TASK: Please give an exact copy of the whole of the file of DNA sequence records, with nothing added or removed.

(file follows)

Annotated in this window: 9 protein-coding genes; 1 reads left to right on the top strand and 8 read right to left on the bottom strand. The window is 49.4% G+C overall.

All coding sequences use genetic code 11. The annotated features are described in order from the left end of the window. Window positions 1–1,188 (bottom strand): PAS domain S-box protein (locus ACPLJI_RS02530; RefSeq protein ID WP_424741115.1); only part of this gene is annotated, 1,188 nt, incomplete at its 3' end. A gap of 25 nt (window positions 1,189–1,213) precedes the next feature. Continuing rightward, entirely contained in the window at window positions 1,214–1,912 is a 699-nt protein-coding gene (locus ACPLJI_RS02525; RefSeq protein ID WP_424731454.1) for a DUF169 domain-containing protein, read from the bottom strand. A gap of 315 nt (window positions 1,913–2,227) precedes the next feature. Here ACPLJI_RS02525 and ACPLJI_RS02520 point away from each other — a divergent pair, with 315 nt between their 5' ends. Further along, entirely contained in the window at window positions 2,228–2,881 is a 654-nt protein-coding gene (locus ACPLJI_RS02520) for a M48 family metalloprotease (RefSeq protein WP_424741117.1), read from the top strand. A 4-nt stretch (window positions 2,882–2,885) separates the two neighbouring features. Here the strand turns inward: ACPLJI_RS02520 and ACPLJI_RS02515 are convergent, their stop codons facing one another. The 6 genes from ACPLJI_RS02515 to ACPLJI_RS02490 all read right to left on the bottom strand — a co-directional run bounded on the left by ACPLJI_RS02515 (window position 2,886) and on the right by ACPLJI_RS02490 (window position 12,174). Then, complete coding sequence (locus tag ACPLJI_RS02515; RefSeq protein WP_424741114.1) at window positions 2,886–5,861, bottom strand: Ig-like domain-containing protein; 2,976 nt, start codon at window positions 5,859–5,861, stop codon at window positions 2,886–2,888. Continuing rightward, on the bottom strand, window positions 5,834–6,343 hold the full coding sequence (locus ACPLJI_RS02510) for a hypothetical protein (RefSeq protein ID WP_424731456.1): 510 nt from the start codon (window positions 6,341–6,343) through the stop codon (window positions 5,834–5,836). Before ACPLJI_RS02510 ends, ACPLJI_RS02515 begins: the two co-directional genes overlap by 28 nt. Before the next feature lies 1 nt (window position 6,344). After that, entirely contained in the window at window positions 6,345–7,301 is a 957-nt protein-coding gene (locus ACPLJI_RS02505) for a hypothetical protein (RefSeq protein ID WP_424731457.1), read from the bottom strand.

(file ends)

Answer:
Annotated in this window: 9 protein-coding genes; 1 reads left to right on the top strand and 8 read right to left on the bottom strand. The window is 49.4% G+C overall.

All coding sequences use genetic code 11. The annotated features are described in order from the left end of the window. Window positions 1–1,188 (bottom strand): PAS domain S-box protein (locus ACPLJI_RS02530; RefSeq protein ID WP_424741115.1); only part of this gene is annotated, 1,188 nt, incomplete at its 3' end. A gap of 25 nt (window positions 1,189–1,213) precedes the next feature. Continuing rightward, entirely contained in the window at window positions 1,214–1,912 is a 699-nt protein-coding gene (locus ACPLJI_RS02525; RefSeq protein ID WP_424731454.1) for a DUF169 domain-containing protein, read from the bottom strand. A gap of 315 nt (window positions 1,913–2,227) precedes the next feature. Here ACPLJI_RS02525 and ACPLJI_RS02520 point away from each other — a divergent pair, with 315 nt between their 5' ends. Further along, entirely contained in the window at window positions 2,228–2,881 is a 654-nt protein-coding gene (locus ACPLJI_RS02520) for a M48 family metalloprotease (RefSeq protein WP_424741117.1), read from the top strand. A 4-nt stretch (window positions 2,882–2,885) separates the two neighbouring features. Here the strand turns inward: ACPLJI_RS02520 and ACPLJI_RS02515 are convergent, their stop codons facing one another. The 6 genes from ACPLJI_RS02515 to ACPLJI_RS02490 all read right to left on the bottom strand — a co-directional run bounded on the left by ACPLJI_RS02515 (window position 2,886) and on the right by ACPLJI_RS02490 (window position 12,174). Then, complete coding sequence (locus tag ACPLJI_RS02515; RefSeq protein WP_424741114.1) at window positions 2,886–5,861, bottom strand: Ig-like domain-containing protein; 2,976 nt, start codon at window positions 5,859–5,861, stop codon at window positions 2,886–2,888. Continuing rightward, on the bottom strand, window positions 5,834–6,343 hold the full coding sequence (locus ACPLJI_RS02510) for a hypothetical protein (RefSeq protein ID WP_424731456.1): 510 nt from the start codon (window positions 6,341–6,343) through the stop codon (window positions 5,834–5,836). Before ACPLJI_RS02510 ends, ACPLJI_RS02515 begins: the two co-directional genes overlap by 28 nt. Before the next feature lies 1 nt (window position 6,344). After that, entirely contained in the window at window positions 6,345–7,301 is a 957-nt protein-coding gene (locus ACPLJI_RS02505) for a hypothetical protein (RefSeq protein ID WP_424731457.1), read from the bottom strand.